doubts as to the recurrence of the trouble. And then, too, we have the more or less shiftless renter who says, "No, I do not think I will do anything—hardly worth while—I move next year." We find, too, a certain class, foreigners mostly (a large portion of Minnesota farmers are Scandinavians), who feel that the state should send men to their fields at its own expense, protect their crops by the state's efforts, and, incredible as it may seem, in some instances, pay them (the farmers) 8 generous board bill at the same time. Then, too, many of the real estate men in a locality more or less afflicted, look with disfavor upon efforts naturally attended with some publicity, to instruct the farmers in methods of control, claiming it injures business.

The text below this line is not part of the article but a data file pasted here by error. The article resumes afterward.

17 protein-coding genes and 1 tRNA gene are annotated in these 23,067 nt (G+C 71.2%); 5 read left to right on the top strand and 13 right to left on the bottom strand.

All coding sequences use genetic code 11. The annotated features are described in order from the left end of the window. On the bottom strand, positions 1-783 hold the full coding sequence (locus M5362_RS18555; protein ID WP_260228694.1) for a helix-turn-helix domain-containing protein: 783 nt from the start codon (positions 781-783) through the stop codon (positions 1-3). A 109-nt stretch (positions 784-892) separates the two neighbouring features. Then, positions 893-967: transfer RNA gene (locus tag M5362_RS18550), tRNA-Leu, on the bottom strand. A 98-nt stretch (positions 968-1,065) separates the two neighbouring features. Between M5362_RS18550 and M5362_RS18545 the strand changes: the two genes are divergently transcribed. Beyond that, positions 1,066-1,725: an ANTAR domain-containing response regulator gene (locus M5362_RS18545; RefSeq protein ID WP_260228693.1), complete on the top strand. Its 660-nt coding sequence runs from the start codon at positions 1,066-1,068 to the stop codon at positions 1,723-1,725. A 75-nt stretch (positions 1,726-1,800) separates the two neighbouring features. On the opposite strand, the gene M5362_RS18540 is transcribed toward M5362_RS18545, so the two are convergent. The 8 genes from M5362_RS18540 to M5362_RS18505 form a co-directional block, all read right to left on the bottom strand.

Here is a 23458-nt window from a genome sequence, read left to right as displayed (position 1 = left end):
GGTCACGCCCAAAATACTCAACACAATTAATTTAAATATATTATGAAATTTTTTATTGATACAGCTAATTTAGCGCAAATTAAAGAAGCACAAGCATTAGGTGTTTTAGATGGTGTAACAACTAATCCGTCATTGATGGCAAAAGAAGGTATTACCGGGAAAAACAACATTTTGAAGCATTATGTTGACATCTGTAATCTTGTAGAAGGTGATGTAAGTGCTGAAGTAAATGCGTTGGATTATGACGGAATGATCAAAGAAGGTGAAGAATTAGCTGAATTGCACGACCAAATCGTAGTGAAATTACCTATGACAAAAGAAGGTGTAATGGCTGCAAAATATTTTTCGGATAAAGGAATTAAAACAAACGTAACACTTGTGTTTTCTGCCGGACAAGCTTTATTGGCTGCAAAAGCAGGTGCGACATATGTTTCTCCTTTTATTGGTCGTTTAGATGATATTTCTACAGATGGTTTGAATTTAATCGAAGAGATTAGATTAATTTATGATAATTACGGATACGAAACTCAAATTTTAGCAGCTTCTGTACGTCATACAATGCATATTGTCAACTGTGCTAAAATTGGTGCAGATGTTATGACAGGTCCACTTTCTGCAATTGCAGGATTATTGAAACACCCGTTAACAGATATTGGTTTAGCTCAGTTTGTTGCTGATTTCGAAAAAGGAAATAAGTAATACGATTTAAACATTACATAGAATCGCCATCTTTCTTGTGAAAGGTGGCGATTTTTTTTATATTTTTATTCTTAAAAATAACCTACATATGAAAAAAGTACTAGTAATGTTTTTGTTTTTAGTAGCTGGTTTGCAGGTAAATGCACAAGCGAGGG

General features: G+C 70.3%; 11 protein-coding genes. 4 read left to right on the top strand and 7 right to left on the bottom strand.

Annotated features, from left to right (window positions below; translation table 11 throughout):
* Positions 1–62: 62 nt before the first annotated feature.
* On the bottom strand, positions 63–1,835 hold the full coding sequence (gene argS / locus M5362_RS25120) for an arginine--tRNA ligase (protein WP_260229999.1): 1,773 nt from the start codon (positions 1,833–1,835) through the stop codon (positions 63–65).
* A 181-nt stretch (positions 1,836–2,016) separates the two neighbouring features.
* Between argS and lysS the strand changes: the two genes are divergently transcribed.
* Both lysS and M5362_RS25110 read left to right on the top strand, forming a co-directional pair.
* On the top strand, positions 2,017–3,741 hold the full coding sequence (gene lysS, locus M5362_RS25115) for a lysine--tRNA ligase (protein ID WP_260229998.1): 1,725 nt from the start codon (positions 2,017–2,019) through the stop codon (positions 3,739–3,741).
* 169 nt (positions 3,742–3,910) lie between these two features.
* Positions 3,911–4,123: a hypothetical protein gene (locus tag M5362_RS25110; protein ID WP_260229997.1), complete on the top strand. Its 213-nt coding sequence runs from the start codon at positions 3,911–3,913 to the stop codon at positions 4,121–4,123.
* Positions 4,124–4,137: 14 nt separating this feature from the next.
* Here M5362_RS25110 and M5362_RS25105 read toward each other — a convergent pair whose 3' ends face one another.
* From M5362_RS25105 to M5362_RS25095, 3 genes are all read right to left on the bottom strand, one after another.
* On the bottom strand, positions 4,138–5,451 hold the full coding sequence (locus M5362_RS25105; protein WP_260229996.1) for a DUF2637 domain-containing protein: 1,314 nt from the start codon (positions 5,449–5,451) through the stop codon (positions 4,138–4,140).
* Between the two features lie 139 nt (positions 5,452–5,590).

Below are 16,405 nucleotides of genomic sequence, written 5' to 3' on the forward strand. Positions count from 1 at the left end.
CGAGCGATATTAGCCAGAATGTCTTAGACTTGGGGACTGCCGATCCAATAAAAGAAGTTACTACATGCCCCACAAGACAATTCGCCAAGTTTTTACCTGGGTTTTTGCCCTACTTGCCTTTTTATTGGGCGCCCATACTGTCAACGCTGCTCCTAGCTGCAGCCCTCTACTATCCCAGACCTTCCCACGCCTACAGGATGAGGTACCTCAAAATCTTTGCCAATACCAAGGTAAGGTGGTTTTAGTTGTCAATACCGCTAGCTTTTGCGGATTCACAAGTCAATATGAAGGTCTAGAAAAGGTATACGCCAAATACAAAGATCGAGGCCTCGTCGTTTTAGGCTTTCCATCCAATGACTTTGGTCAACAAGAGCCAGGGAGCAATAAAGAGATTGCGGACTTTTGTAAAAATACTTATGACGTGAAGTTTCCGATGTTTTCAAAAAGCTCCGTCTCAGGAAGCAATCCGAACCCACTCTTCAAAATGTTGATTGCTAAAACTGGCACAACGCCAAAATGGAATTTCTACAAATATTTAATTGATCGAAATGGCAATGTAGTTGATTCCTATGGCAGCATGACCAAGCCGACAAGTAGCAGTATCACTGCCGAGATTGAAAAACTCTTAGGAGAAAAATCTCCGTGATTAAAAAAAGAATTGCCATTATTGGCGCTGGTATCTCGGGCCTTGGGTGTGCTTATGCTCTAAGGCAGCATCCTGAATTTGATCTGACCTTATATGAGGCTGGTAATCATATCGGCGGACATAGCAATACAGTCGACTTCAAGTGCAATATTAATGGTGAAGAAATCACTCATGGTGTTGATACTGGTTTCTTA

The misconceptions regarding grasshoppers and locusts which prevail, and the consequent errors which creep into print, are amazing, the most common one possibly being confounding of one of the harvest flies, or so-called seventeen-year locust, with the true locust or grasshoppers. The seventeen-year locust or periodical cicada, which, by the way, is as yet lacking, or extremely rare in Minnesota, is a sucking insect and belongs to an entirely different order than that of locusts or grasshoppers. One can imagine, then, the feelings of an entomologist upon beholding the following newspaper comment, placed upon the front page with startling head-lines: "Within the past week several farmers have seen the genuine red-legged, seventeen-year, or Rocky Mountain locust flying high in the air." We have used the term "grasshopper" repeatedly in this article, because it is a popular